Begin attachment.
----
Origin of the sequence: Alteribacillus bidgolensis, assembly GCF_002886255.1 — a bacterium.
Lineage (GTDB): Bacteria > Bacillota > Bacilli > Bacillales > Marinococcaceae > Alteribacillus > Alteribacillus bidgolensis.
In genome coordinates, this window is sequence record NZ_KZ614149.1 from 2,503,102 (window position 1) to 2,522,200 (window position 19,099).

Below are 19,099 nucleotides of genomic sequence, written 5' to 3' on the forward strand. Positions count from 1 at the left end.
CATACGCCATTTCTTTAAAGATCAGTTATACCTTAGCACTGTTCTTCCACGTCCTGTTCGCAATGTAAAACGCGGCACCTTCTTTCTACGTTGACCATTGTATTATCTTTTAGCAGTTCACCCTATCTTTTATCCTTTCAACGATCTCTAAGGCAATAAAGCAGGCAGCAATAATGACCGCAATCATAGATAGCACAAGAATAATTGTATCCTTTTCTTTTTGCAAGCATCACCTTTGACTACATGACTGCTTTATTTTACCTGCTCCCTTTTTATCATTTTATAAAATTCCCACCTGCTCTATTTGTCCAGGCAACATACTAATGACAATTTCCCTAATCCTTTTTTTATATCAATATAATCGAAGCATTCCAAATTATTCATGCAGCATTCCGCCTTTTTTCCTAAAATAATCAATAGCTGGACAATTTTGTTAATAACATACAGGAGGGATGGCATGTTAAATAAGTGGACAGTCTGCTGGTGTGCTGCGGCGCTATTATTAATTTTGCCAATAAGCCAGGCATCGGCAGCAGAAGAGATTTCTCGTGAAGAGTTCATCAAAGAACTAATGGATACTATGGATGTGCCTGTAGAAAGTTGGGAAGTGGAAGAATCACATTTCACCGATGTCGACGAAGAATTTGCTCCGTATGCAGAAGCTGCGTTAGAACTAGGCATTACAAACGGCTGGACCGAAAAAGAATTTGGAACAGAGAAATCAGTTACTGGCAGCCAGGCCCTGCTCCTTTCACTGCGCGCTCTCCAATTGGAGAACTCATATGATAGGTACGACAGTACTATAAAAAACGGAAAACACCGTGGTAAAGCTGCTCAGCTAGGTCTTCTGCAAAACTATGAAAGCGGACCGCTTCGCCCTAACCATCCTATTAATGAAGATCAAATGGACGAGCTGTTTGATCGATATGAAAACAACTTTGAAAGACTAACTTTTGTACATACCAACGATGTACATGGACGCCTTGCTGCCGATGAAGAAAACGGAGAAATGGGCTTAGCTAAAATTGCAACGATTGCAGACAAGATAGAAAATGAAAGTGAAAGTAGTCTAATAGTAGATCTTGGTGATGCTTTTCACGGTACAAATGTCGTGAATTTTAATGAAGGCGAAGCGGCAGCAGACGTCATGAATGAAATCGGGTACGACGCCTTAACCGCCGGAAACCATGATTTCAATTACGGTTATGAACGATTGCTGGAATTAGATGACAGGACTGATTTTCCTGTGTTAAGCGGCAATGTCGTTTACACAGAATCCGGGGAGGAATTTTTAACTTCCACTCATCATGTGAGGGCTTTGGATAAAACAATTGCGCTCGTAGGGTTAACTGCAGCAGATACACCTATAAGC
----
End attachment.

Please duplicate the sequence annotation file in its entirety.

Origin of the sequence: Alteribacillus bidgolensis, assembly GCF_002886255.1 — a bacterium.
Lineage (GTDB): Bacteria > Bacillota > Bacilli > Bacillales > Marinococcaceae > Alteribacillus > Alteribacillus bidgolensis.
In genome coordinates, this window is sequence record NZ_KZ614149.1 from 2,503,102 (window position 1) to 2,522,200 (window position 19,099).

Below are 19,099 nucleotides of genomic sequence, written 5' to 3' on the forward strand. Positions count from 1 at the left end.
CATACGCCATTTCTTTAAAGATCAGTTATACCTTAGCACTGTTCTTCCACGTCCTGTTCGCAATGTAAAACGCGGCACCTTCTTTCTACGTTGACCATTGTATTATCTTTTAGCAGTTCACCCTATCTTTTATCCTTTCAACGATCTCTAAGGCAATAAAGCAGGCAGCAATAATGACCGCAATCATAGATAGCACAAGAATAATTGTATCCTTTTCTTTTTGCAAGCATCACCTTTGACTACATGACTGCTTTATTTTACCTGCTCCCTTTTTATCATTTTATAAAATTCCCACCTGCTCTATTTGTCCAGGCAACATACTAATGACAATTTCCCTAATCCTTTTTTTATATCAATATAATCGAAGCATTCCAAATTATTCATGCAGCATTCCGCCTTTTTTCCTAAAATAATCAATAGCTGGACAATTTTGTTAATAACATACAGGAGGGATGGCATGTTAAATAAGTGGACAGTCTGCTGGTGTGCTGCGGCGCTATTATTAATTTTGCCAATAAGCCAGGCATCGGCAGCAGAAGAGATTTCTCGTGAAGAGTTCATCAAAGAACTAATGGATACTATGGATGTGCCTGTAGAAAGTTGGGAAGTGGAAGAATCACATTTCACCGATGTCGACGAAGAATTTGCTCCGTATGCAGAAGCTGCGTTAGAACTAGGCATTACAAACGGCTGGACCGAAAAAGAATTTGGAACAGAGAAATCAGTTACTGGCAGCCAGGCCCTGCTCCTTTCACTGCGCGCTCTCCAATTGGAGAACTCATATGATAGGTACGACAGTACTATAAAAAACGGAAAACACCGTGGTAAAGCTGCTCAGCTAGGTCTTCTGCAAAACTATGAAAGCGGACCGCTTCGCCCTAACCATCCTATTAATGAAGATCAAATGGACGAGCTGTTTGATCGATATGAAAACAACTTTGAAAGACTAACTTTTGTACATACCAACGATGTACATGGACGCCTTGCTGCCGATGAAGAAAACGGAGAAATGGGCTTAGCTAAAATTGCAACGATTGCAGACAAGATAGAAAATGAAAGTGAAAGTAGTCTAATAGTAGATCTTGGTGATGCTTTTCACGGTACAAATGTCGTGAATTTTAATGAAGGCGAAGCGGCAGCAGACGTCATGAATGAAATCGGGTACGACGCCTTAACCGCCGGAAACCATGATTTCAATTACGGTTATGAACGATTGCTGGAATTAGATGACAGGACTGATTTTCCTGTGTTAAGCGGCAATGTCGTTTACACAGAATCCGGGGAGGAATTTTTAACTTCCACTCATCATGTGAGGGCTTTGGATAAAACAATTGCGCTCGTAGGGTTAACTGCAGCAGATACACCTATAAGC